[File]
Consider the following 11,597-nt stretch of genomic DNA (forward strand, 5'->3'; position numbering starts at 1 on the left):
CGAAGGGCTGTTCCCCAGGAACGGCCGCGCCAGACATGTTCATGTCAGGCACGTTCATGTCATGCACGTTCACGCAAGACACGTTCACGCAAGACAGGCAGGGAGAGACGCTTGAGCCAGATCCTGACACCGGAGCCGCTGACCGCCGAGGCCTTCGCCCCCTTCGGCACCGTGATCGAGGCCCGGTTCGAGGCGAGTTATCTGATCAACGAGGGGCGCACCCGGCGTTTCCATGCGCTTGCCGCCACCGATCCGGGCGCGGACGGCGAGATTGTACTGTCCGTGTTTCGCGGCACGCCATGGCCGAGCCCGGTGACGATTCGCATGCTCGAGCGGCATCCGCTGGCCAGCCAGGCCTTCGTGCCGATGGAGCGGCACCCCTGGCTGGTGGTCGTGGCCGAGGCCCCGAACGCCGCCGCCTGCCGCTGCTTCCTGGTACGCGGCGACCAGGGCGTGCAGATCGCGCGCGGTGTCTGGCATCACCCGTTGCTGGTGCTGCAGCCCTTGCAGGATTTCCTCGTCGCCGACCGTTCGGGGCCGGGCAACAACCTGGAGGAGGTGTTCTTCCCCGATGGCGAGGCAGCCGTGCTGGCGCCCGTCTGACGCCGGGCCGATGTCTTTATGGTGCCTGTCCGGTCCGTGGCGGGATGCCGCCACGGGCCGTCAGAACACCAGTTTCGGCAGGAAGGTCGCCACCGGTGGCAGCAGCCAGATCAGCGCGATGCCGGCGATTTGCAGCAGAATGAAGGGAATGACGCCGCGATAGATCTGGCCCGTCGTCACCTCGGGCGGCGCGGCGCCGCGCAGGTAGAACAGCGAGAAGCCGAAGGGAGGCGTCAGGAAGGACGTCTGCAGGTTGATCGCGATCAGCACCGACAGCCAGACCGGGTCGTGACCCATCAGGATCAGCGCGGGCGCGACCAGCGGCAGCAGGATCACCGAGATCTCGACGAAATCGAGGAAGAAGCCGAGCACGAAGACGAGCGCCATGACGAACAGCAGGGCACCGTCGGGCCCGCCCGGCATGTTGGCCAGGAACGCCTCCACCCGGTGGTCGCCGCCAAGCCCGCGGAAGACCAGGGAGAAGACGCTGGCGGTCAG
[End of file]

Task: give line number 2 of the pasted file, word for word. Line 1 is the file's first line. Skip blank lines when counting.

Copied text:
CGAAGGGCTGTTCCCCAGGAACGGCCGCGCCAGACATGTTCATGTCAGGCACGTTCATGTCATGCACGTTCACGCAAGACACGTTCACGCAAGACAGGCAGGGAGAGACGCTTGAGCCAGATCCTGACACCGGAGCCGCTGACCGCCGAGGCCTTCGCCCCCTTCGGCACCGTGATCGAGGCCCGGTTCGAGGCGAGTTATCTGATCAACGAGGGGCGCACCCGGCGTTTCCATGCGCTTGCCGCCACCGATCCGGGCGCGGACGGCGAGATTGTACTGTCCGTGTTTCGCGGCACGCCATGGCCGAGCCCGGTGACGATTCGCATGCTCGAGCGGCATCCGCTGGCCAGCCAGGCCTTCGTGCCGATGGAGCGGCACCCCTGGCTGGTGGTCGTGGCCGAGGCCCCGAACGCCGCCGCCTGCCGCTGCTTCCTGGTACGCGGCGACCAGGGCGTGCAGATCGCGCGCGGTGTCTGGCATCACCCGTTGCTGGTGCTGCAGCCCTTGCAGGATTTCCTCGTCGCCGACCGTTCGGGGCCGGGCAACAACCTGGAGGAGGTGTTCTTCCCCGATGGCGAGGCAGCCGTGCTGGCGCCCGTCTGACGCCGGGCCGATGTCTTTATGGTGCCTGTCCGGTCCGTGGCGGGATGCCGCCACGGGCCGTCAGAACACCAGTTTCGGCAGGAAGGTCGCCACCGGTGGCAGCAGCCAGATCAGCGCGATGCCGGCGATTTGCAGCAGAATGAAGGGAATGACGCCGCGATAGATCTGGCCCGTCGTCACCTCGGGCGGCGCGGCGCCGCGCAGGTAGAACAGCGAGAAGCCGAAGGGAGGCGTCAGGAAGGACGTCTGCAGGTTGATCGCGATCAGCACCGACAGCCAGACCGGGTCGTGACCCATCAGGATCAGCGCGGGCGCGACCAGCGGCAGCAGGATCACCGAGATCTCGACGAAATCGAGGAAGAAGCCGAGCACGAAGACGAGCGCCATGACGAACAGCAGGGCACCGTCGGGCCCGCCCGGCATGTTGGCCAGGAACGCCTCCACCCGGTGGTCGCCGCCAAGCCCGCGGAAGACCAGGGAGAAGACGCTGGCGGTCAG